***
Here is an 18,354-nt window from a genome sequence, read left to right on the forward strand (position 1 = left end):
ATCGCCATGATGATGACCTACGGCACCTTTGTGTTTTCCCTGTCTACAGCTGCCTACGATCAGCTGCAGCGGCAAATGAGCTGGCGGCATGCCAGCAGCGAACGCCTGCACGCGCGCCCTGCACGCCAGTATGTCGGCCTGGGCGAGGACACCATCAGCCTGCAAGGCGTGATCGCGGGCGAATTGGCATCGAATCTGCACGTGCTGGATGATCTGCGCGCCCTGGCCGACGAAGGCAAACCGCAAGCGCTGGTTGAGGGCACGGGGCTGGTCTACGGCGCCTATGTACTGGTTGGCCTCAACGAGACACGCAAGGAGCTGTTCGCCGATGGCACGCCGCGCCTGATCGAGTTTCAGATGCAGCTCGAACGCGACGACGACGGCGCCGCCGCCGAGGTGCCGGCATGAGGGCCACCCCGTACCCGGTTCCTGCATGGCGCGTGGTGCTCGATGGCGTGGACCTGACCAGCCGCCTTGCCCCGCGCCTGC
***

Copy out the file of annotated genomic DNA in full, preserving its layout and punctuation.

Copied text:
Here is an 18,354-nt window from a genome sequence, read left to right on the forward strand (position 1 = left end):
ATCGCCATGATGATGACCTACGGCACCTTTGTGTTTTCCCTGTCTACAGCTGCCTACGATCAGCTGCAGCGGCAAATGAGCTGGCGGCATGCCAGCAGCGAACGCCTGCACGCGCGCCCTGCACGCCAGTATGTCGGCCTGGGCGAGGACACCATCAGCCTGCAAGGCGTGATCGCGGGCGAATTGGCATCGAATCTGCACGTGCTGGATGATCTGCGCGCCCTGGCCGACGAAGGCAAACCGCAAGCGCTGGTTGAGGGCACGGGGCTGGTCTACGGCGCCTATGTACTGGTTGGCCTCAACGAGACACGCAAGGAGCTGTTCGCCGATGGCACGCCGCGCCTGATCGAGTTTCAGATGCAGCTCGAACGCGACGACGACGGCGCCGCCGCCGAGGTGCCGGCATGAGGGCCACCCCGTACCCGGTTCCTGCATGGCGCGTGGTGCTCGATGGCGTGGACCTGACCAGCCGCCTTGCCCCGCGCCTGC